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RUFUS COLE 1927 137 Sir William Osler: teacher and student. Johns Hopkins Hosp. Bull., 41:140. Hospital and laboratory. Science, 66:545. Acute pulmonary infections. In: De Lamar Lectures, 1927/28. Baltimore: Williams & Wilkins. Francis Weld Peabody. journal of Clinical Investigation, 5: 1. With C.-E. A. Winslow et al. Relation between respiratory illness and air conditions in certain Syracuse schools. School and Society, 26:785-88. 1928 The inter-relation of the medical sciences. Science, 67:47. 1929 Immune serum in the treatment of pneumonia. Trans. Assoc. Am. Physicians, 44:194. Serum treatment in type I lobar pneumonia. J. Am. Med. Assoc., 93:741. 1930 With L. Brauer, A. M. Bartholdy, and A. Meyer. The Hospital of the Rockefeller Institute, New York. Forschungsinstitute, ihre Geschichte, Organisation and Ziele, 2:491. Hamburg: Hartnung. Progress of medicine during the past twenty-five years as exemplified by the Harvey Society lectures. Science, 71:617. Also in Harvey Lectures, 25~: 182. With D. D. Kimball et al. A study of ventilation and respiratory illness in Syracuse schools; with an analysis of factors affecting criteria used. Am. J. Hyg., 12: 196-214. With D. D. Kimball et al. A study of ventilation and respiratory illness in Syracuse schools: rate of air flow and room temperature in relation to the health of the school children. Am. l. Hyg., 12:215-37. 1931 With D. D. Kimball et al. A study of ventilation and respiratory illness in New York schools: comparison of window-gravity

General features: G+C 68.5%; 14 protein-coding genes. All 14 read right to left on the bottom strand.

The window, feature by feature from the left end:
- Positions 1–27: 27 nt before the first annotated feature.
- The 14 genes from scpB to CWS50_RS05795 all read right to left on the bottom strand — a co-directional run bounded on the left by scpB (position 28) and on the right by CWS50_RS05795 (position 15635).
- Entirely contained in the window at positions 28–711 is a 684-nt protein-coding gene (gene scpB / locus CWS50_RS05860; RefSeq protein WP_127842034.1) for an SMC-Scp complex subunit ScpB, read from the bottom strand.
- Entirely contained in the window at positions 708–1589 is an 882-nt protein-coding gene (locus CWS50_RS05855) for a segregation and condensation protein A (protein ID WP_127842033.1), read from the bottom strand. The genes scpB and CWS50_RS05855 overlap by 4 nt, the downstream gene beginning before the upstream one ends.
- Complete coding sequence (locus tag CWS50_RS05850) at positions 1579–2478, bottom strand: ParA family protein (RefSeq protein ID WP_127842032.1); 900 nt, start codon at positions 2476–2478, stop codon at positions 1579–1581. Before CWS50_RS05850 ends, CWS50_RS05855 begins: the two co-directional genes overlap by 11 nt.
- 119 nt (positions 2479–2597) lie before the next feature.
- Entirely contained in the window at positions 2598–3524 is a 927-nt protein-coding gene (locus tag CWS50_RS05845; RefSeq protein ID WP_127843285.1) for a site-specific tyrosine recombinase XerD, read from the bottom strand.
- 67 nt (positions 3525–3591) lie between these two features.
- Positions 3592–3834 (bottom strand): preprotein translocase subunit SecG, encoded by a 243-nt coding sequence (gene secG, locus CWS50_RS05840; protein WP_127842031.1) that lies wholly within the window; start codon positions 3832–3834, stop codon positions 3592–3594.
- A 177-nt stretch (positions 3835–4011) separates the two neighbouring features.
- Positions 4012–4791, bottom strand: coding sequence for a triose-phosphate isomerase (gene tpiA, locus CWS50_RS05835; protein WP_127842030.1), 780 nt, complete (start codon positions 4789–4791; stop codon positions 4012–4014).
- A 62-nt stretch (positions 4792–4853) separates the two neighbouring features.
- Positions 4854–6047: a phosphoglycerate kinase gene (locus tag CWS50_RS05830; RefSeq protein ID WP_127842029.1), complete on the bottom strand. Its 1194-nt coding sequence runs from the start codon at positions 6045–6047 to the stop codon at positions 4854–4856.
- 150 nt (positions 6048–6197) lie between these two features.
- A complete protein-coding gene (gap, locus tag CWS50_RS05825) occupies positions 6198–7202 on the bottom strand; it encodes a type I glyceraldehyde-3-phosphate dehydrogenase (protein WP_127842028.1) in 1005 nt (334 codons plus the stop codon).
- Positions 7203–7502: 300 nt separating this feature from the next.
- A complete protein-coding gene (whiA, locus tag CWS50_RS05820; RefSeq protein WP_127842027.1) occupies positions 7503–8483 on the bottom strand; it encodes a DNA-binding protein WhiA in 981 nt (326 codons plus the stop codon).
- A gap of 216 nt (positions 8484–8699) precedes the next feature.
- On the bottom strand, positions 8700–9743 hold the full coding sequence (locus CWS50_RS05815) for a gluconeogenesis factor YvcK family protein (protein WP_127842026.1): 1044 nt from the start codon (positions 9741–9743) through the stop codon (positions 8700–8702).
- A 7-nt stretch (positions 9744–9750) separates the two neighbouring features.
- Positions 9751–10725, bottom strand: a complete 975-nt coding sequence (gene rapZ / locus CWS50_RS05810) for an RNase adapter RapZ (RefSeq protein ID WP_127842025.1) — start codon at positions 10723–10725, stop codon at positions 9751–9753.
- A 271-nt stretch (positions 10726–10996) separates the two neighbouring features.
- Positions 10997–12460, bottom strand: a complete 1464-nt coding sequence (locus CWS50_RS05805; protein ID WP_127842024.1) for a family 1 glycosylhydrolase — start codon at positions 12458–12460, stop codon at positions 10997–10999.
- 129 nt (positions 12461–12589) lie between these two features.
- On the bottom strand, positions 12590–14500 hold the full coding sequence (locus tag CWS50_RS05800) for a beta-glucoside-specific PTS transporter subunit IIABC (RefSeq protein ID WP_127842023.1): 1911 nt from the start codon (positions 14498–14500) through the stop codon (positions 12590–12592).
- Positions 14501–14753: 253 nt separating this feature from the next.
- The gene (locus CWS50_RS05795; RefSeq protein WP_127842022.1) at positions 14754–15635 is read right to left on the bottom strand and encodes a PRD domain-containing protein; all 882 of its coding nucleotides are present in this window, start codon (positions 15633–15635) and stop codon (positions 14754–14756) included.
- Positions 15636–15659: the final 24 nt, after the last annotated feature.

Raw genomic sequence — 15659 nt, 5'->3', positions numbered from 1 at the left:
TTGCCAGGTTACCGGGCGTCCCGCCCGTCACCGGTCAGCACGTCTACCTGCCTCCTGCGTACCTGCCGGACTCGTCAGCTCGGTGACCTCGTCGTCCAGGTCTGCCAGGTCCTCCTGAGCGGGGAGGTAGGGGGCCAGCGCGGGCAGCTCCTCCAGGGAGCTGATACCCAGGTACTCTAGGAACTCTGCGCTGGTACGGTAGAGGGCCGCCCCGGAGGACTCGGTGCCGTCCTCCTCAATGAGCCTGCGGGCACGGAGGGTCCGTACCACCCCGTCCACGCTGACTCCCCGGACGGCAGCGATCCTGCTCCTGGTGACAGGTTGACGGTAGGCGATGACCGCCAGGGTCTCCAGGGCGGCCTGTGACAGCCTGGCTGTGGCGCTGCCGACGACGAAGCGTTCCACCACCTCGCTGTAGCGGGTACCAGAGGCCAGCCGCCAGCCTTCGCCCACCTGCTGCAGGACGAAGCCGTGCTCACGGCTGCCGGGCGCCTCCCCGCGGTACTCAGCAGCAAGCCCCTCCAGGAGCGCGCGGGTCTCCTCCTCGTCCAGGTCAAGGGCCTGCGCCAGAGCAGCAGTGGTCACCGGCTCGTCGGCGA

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138 BIOGRAPHICAL MEMOIRS ventilation and of unit fan ventilation with varying air flow. Am. J. Hyg., 13:235-54. With C.-E. A. Winslow et al. A study of rural school ventilation in Cattaraugus County, N.Y. Address. Rockefeller Institute for Medical Research. Addresses made at the dinner in celebration of the twentieth anniversary of the founding of the Hospital of the Rockefeller Institute for Medical Research, N.Y. 34 pp. 1932 The nature of pneumonia. (The Twelfth Annual Pasteur Lecture.) Proceedings of the Institute of Medicine of Chicago, 9:2. 1934 The outlook for overcoming pneumonia. Canadian Medical Associa- tion Journal, 30:237. 1936 The treatment of pneumonia. Annals of Internal Medicine, 10: 1. Pneumonia; prevention, management, and serum treatment. N.Y. State J. Med., 36: 1699. Recent advances in the control of pneumonia. Am. l. Public Health, 26:1191. 1937 Possibilities for pneumonia control as indicated by present scientific knowledge. Mill tary Surgeon, 81: 241. Serum therapy of pneumococcic pneumonia. l. Am. Med. Assoc., 109:2059. 1938 Forward in: H. A. Reimann, The Pneumonias, p. 9. Philadelphia: Saunders. The practice of medicine. Science, 88:309. Address. Rockefeller Institute for Medical Research. Addresses made at the dinner in honor of Dr. Cole on the occasion of his retire- ment as Director of the Hospital of the Rockefeller Institute for Medical Research, N.Y. 52 pp.
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RUFUS COLE 139 Remarks on receiving the Kober Medal. Trans. Assoc. Am. Physi- cians, 53:50. 1941 Medical societies and medical progress. (The Andrew Biddle Ora- tion at the 7bth Annual Meeting of the Michigan State Medical Society.) Journal of the Michigan State Medical Society. 1959 Human History: The Seventeenth Century and the Stuart Family, ~ vols. Freeport, Maine: Bond Wheelwright. 636 + 658 pp.
Representative terms from entire chapter: